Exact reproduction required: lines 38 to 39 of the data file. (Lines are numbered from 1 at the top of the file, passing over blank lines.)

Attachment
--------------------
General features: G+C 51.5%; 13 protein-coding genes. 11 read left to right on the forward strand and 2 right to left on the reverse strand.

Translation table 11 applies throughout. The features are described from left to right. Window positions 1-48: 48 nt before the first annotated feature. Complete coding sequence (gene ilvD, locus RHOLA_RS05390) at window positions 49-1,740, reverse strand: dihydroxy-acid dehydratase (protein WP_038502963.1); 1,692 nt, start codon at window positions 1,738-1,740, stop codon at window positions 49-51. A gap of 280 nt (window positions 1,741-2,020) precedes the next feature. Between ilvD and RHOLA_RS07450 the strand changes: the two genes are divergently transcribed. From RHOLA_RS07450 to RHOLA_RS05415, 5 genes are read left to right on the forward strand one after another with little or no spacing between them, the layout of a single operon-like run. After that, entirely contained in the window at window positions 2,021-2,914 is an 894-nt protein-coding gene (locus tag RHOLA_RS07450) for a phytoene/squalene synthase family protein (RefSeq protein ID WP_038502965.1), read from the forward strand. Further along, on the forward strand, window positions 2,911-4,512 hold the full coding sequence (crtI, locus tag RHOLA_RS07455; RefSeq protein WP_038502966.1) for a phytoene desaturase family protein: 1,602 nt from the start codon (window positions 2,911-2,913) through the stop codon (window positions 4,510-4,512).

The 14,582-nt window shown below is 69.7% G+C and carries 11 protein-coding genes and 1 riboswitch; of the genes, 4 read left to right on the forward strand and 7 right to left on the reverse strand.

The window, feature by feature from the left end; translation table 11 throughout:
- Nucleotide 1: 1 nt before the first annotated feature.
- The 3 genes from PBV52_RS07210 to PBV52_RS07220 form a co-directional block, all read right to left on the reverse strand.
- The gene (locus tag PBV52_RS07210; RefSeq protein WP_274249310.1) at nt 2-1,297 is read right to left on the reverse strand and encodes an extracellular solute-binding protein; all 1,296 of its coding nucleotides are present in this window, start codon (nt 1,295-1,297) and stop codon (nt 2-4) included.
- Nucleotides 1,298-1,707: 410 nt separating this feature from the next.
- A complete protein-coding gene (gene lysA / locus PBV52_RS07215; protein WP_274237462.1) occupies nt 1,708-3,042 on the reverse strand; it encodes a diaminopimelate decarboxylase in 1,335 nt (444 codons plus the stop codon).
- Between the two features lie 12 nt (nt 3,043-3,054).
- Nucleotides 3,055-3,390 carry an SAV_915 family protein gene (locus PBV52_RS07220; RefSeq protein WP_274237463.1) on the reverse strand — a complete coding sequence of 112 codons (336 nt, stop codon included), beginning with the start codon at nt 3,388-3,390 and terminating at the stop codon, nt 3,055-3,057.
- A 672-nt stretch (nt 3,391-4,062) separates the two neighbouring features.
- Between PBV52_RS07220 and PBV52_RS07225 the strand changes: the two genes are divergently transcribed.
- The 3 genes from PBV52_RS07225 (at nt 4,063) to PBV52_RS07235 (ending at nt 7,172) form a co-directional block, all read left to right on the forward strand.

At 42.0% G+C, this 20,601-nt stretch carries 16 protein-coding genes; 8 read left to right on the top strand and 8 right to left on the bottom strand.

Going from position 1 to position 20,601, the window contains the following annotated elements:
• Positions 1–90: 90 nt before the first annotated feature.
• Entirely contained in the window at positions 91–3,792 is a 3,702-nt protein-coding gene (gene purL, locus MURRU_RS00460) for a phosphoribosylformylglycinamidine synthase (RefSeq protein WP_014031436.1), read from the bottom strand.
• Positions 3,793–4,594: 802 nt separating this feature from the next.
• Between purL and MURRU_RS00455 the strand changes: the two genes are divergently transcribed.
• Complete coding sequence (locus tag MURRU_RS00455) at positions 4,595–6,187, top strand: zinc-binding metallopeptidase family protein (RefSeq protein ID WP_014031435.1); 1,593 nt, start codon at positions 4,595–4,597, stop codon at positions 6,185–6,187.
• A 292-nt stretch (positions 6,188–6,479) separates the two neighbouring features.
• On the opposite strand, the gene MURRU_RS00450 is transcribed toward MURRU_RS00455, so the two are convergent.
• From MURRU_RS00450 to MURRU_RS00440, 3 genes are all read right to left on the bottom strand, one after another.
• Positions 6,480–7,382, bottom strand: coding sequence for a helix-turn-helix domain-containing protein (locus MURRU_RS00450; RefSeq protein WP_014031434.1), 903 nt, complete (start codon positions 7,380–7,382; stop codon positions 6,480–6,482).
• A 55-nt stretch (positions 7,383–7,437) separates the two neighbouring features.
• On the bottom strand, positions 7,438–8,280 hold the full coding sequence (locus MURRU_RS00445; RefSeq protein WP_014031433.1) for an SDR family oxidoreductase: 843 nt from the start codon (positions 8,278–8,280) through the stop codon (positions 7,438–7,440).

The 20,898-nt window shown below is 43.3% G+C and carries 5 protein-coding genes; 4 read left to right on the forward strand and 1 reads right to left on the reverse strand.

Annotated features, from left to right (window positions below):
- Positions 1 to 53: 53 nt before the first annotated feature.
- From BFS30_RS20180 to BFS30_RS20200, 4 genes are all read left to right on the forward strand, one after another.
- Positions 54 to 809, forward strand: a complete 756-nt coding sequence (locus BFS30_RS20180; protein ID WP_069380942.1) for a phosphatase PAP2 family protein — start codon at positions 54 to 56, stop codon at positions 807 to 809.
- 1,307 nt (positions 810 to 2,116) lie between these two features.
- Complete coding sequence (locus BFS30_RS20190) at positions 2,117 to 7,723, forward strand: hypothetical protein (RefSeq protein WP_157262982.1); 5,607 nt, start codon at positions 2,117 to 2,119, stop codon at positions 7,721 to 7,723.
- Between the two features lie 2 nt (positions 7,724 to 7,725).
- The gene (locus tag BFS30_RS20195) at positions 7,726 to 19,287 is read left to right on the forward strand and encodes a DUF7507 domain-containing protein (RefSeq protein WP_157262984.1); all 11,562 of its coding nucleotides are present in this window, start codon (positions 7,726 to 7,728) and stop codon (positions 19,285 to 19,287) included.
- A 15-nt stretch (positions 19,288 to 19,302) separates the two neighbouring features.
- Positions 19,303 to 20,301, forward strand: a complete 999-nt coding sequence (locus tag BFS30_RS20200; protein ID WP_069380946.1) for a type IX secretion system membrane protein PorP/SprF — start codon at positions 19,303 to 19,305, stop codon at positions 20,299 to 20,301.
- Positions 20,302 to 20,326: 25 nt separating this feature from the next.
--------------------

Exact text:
- Positions 19,303 to 20,301, forward strand: a complete 999-nt coding sequence (locus tag BFS30_RS20200; protein ID WP_069380946.1) for a type IX secretion system membrane protein PorP/SprF — start codon at positions 19,303 to 19,305, stop codon at positions 20,299 to 20,301.
- Positions 20,302 to 20,326: 25 nt separating this feature from the next.